Skip to Navigation Skip to Main Content
DRC

Year in Review: Denton's top five stories of 2017

The newsroom staff  gathered up about two dozen issues of the Denton Record-Chronicle as our nominations for the best stories of the year. We placed them on the desk of Managing Editor Scott Parks with a difficult request: Pare this down to the top five stories for 2017. A few days later, Mr. Parks emerged with the list "in no particular order," he said.

After the Downtown Mini Mall caught fire, we edited the list again. Here are the top five news stories from the Denton Record-Chronicle in 2017: 

Confederate blues

In June 2015, Dylann Roof, a white man, walked into one of the nation's oldest black churches and shot and killed nine people. He later confessed he killed in hopes of inciting a race war. Across the nation, and especially in the South, communities began to look at Confederate symbols in a new light. Confederate flags came down. Monuments were removed. 

A vandal (or vandals) tagged Denton's Confederate soldier memorial about a month after the Charleston church massacre,  but it wasn't until 2017 that Denton activists forced the conversation into the public sphere. After weekly protests on the Square and hours of contentious public testimony (two people were banned from Commissioners Court for six months), Denton County commissioners appointed an advisory committee to consider the monument's future. The committee has made some progress reports to commissioners, but it has not yet made any recommendations.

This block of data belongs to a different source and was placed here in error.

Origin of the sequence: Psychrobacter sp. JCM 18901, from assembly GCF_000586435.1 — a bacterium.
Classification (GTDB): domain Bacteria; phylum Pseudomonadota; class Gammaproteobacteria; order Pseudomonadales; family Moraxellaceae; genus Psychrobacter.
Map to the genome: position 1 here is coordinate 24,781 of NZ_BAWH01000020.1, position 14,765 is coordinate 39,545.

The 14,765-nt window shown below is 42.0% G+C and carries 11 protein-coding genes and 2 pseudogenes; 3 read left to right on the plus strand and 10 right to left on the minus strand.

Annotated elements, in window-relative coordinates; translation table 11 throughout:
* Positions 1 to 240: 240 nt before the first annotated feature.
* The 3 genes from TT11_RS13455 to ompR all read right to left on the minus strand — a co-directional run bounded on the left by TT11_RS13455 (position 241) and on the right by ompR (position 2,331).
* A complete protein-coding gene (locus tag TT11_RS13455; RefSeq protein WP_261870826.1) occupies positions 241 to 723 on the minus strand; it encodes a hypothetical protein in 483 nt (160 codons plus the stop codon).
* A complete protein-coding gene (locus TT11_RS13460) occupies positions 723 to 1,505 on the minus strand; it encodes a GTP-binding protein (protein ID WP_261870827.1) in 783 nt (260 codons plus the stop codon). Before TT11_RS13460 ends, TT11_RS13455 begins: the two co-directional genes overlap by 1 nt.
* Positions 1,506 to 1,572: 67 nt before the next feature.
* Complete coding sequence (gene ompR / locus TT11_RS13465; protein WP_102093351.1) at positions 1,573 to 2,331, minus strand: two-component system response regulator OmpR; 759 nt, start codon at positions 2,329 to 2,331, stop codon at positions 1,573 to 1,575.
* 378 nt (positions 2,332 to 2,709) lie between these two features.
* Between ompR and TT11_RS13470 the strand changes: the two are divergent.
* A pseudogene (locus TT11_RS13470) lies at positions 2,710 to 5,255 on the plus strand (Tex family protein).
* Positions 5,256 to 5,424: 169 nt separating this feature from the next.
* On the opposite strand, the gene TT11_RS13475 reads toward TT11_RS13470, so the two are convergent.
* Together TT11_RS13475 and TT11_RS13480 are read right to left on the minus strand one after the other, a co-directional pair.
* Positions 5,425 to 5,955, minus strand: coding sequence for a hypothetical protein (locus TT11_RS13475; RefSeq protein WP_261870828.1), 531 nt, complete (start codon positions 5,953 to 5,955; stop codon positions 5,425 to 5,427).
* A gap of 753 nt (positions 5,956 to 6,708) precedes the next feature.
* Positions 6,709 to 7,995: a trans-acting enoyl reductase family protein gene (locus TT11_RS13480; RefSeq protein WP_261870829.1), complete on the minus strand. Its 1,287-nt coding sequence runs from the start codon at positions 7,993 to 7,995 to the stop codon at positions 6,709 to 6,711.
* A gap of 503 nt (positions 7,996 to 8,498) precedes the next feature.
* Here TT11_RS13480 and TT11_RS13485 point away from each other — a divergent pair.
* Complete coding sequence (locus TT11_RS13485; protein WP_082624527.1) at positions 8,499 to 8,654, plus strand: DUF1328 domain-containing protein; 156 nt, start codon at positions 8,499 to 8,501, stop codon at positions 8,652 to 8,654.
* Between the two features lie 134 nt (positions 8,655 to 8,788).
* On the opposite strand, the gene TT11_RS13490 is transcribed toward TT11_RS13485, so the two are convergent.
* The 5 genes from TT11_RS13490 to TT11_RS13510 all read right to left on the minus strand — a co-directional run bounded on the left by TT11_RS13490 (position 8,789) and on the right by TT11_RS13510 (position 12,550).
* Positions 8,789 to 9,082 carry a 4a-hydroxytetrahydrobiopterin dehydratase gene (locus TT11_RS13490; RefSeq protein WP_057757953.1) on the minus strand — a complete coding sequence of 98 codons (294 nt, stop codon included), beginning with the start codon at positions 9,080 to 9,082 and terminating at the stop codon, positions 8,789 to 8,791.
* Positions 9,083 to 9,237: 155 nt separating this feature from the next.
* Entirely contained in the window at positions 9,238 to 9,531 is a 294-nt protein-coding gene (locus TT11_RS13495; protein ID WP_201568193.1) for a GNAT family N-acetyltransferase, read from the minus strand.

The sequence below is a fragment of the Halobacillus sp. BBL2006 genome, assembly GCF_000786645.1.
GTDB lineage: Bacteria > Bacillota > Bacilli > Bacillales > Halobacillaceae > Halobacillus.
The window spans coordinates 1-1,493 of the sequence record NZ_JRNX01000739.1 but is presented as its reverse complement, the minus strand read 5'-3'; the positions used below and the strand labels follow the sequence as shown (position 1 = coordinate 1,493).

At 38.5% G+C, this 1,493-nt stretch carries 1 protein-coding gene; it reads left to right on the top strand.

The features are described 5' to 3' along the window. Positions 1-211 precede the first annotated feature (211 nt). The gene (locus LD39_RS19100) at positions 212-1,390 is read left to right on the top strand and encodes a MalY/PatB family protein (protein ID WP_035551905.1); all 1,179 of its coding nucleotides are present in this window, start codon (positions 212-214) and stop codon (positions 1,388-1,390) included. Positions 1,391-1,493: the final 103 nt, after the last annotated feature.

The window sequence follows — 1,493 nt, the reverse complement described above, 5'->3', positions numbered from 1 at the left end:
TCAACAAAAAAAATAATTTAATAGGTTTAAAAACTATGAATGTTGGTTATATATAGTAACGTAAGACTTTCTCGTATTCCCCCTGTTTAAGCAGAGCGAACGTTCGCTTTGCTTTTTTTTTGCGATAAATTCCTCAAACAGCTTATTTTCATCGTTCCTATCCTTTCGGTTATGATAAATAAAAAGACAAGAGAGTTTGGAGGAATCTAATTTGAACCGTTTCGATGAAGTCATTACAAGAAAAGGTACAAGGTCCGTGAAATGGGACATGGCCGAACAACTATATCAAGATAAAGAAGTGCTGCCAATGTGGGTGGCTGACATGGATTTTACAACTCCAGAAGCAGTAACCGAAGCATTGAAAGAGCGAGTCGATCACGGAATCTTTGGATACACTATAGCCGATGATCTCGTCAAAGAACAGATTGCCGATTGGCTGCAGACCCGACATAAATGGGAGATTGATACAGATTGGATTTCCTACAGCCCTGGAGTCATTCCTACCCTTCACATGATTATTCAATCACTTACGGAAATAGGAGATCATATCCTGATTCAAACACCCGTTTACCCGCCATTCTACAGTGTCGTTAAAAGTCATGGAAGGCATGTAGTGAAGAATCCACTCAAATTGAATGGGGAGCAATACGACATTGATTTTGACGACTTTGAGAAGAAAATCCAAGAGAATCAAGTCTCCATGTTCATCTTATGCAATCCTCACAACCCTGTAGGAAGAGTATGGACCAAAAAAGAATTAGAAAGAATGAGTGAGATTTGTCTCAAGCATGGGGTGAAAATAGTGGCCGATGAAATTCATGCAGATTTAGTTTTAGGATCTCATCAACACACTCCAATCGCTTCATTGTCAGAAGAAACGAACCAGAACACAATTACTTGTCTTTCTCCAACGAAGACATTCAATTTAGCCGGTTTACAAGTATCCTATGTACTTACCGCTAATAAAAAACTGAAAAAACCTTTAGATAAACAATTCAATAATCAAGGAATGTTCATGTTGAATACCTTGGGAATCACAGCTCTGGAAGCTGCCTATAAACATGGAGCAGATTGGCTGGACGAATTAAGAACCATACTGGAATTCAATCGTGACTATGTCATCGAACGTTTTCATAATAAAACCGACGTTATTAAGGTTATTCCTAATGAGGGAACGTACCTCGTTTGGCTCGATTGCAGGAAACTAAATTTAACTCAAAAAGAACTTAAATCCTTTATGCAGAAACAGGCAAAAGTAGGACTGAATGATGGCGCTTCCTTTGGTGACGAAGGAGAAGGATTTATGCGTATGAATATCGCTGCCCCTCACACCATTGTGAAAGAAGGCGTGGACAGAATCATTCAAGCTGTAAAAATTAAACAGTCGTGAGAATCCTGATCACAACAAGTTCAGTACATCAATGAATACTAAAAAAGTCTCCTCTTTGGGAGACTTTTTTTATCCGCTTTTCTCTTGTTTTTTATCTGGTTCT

Meanwhile, the Denton school board took stock of its own peculiar situation. In October, activists asked the board to change the name of Lee Elementary School. Lee is one of two schools Denton ISD had named in honor of Confederate generals. (Stonewall Jackson Elementary no longer exists.) Without public notice of their intent to do so, the school board voted in November to change the school's name to honor Alice Alexander, a black woman who was a prominent Denton educator. Some critics said the school board made the right decision, but went about it the wrong way. The board reposted a notice of the change and ratified the decision in December. 

Denton Energy Center under construction

The Denton Energy Center is a new natural gas-fired generating plant under construction on about 100 acres west of Denton Enterprise Airport. The energy center was designed to be able to launch one, some or all of its 12 natural gas-fired engines as soon as electricity prices start climbing on the Texas power grid. 

The plant is supposed to make money for Denton Municipal Electric, the city's electric department. The profits could subsidize local electric rates, but that wasn't the only reason for the project, DME officials said. Denton could also better negotiate wind and solar contracts and reach a goal of 70 percent of the city's energy coming from renewable sources by 2019. 

First, DME needed Denton ratepayers to back $265 million in revenue bonds to build the energy center. Although the  project is believed to be the city's largest-ever capital purchase, DME has kept many details of the controversial deal secret. Still raw from the repeal of the city's ban on hydraulic fracturing, activists turned their political energy against the plan, saying it would tie the city to fossil fuels for another generation. Other critics questioned whether the city should spend millions on a new power plant when the city still owns (and is still paying for) its share of a coal-fired power plant.